Students and Civil Disobedience: A Reading List

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The right to public protest is a cornerstone of democracy in the United States, but it’s often presented in the classroom as a historical relic–or an activity solely for adults. Here are some resources that can expose students to this type of activism, both in the past and happening here and now.

Note: resources are grouped by suggested age-level, but may well be appropriate for students of many ages.

For elementary grade students:

  • Daddy, There’s a Noise Outside, by Kenneth Braswell, as profiled at The Root. Braswell’s book deals with contemporary Black Lives Matter protests as well as previous civil rights protests. Written for kids ages 6-9.
  • From Watch the Yard, a great reading list: “10 Multi-Cultural Children’s Books about the Importance of Protesting that Every Child Should Read.” Titles cover the March on Washington, the work of Cesar Chavez and Dolores Huerta, and the first African woman to win the Nobel Peace Prize, Mama Miti (Wangari Muta Maathai)–and that’s just for a start.

For middle-grade students:

Gwen Gamble had just been released from jail and didn’t want to go back. Shortly before the crusade, the teenager had been arrested for participating in a lunch-counter sit-in and jailed for five days. “We were put in with people who had actually broken the law. It was scary. They weren’t nice,” says Gamble, who was 15.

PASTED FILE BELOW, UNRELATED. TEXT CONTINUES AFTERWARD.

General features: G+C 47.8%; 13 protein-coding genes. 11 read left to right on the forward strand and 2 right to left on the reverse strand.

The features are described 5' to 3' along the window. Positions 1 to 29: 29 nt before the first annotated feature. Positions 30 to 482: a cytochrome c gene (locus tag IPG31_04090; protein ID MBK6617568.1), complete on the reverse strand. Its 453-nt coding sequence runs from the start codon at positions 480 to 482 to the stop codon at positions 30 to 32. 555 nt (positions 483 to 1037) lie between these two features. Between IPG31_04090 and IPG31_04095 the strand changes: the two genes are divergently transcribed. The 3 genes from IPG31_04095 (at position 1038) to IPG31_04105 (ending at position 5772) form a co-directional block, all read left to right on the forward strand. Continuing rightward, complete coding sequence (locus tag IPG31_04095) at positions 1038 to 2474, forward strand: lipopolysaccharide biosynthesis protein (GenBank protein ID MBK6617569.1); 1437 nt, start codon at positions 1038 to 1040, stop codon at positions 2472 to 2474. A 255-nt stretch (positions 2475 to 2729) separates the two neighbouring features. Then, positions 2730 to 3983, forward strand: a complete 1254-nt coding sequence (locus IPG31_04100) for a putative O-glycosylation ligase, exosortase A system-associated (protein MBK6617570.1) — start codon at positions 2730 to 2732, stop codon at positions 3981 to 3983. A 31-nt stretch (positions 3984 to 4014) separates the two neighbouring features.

She and her two sisters were trained by the movement to be recruiters for the Children’s Crusade. On the first day of the march, they went to several schools and gave students the cue to leave. They then made their way to 16th Street Baptist.

“We left the church with our picket signs and our walking shoes,” says Gamble. “Some of us even had on our rain coats because we knew that we were going to be hosed down by the water hoses.”

  • More information on the Children’s Crusade appropriate for middle and high school students can be found at Stanford’s Martin Luther King, Jr. Encyclopedia.

For high school students:

Despite warnings from teachers that there could be consequences for ditching class, students said they were proud to stand up for their beliefs.

Yesenia Flores, 15, a sophomore at Roosevelt High, held a sign: “Trump makes us fear for our lives.”

“All I’ve wanted to do is make my parents proud,” she said. “I can’t make my parents proud if they’re not here.”

Blanca Villaseor, a sophomore at Collegiate Charter High, said she was protesting the president-elect on behalf of her parents. The sign she was holding read: “Latinos contra Trump” — Spanish for Latinos against Trump.

Suzanne Rueda, 15, a sophomore at the downtown Ramon Cortines School of Visual and Performing Arts, said she’d been protesting since the day after the election. As of Monday, she hadn’t been reprimanded for missing class, but she said she’d heard an announcement that morning over the school intercom that students who missed school could be suspended. She thought that was misguided.

“It feels like we’re leading ourselves,” she said. “We can’t vote. This is all we can do.”

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